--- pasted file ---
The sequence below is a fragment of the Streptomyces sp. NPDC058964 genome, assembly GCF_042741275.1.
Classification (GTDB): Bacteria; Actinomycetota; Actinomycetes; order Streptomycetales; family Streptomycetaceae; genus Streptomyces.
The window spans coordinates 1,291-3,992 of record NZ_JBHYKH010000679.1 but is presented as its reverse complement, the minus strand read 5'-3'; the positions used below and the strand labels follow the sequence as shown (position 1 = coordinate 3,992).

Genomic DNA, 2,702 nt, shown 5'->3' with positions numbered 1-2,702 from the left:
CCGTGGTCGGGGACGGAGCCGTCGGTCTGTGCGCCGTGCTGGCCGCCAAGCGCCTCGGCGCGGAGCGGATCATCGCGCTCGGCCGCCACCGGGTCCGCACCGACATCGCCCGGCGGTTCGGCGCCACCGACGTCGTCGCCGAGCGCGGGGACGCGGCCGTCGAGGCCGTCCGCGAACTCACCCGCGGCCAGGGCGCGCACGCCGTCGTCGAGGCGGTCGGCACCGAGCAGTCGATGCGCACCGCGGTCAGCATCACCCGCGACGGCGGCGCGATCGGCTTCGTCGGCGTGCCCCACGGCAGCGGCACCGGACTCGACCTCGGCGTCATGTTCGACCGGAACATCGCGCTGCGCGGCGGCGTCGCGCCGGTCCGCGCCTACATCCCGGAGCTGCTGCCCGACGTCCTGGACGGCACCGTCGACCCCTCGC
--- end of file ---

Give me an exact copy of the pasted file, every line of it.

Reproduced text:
The sequence below is a fragment of the Streptomyces sp. NPDC058964 genome, assembly GCF_042741275.1.
Classification (GTDB): Bacteria; Actinomycetota; Actinomycetes; order Streptomycetales; family Streptomycetaceae; genus Streptomyces.
The window spans coordinates 1,291-3,992 of record NZ_JBHYKH010000679.1 but is presented as its reverse complement, the minus strand read 5'-3'; the positions used below and the strand labels follow the sequence as shown (position 1 = coordinate 3,992).

Genomic DNA, 2,702 nt, shown 5'->3' with positions numbered 1-2,702 from the left:
CCGTGGTCGGGGACGGAGCCGTCGGTCTGTGCGCCGTGCTGGCCGCCAAGCGCCTCGGCGCGGAGCGGATCATCGCGCTCGGCCGCCACCGGGTCCGCACCGACATCGCCCGGCGGTTCGGCGCCACCGACGTCGTCGCCGAGCGCGGGGACGCGGCCGTCGAGGCCGTCCGCGAACTCACCCGCGGCCAGGGCGCGCACGCCGTCGTCGAGGCGGTCGGCACCGAGCAGTCGATGCGCACCGCGGTCAGCATCACCCGCGACGGCGGCGCGATCGGCTTCGTCGGCGTGCCCCACGGCAGCGGCACCGGACTCGACCTCGGCGTCATGTTCGACCGGAACATCGCGCTGCGCGGCGGCGTCGCGCCGGTCCGCGCCTACATCCCGGAGCTGCTGCCCGACGTCCTGGACGGCACCGTCGACCCCTCGC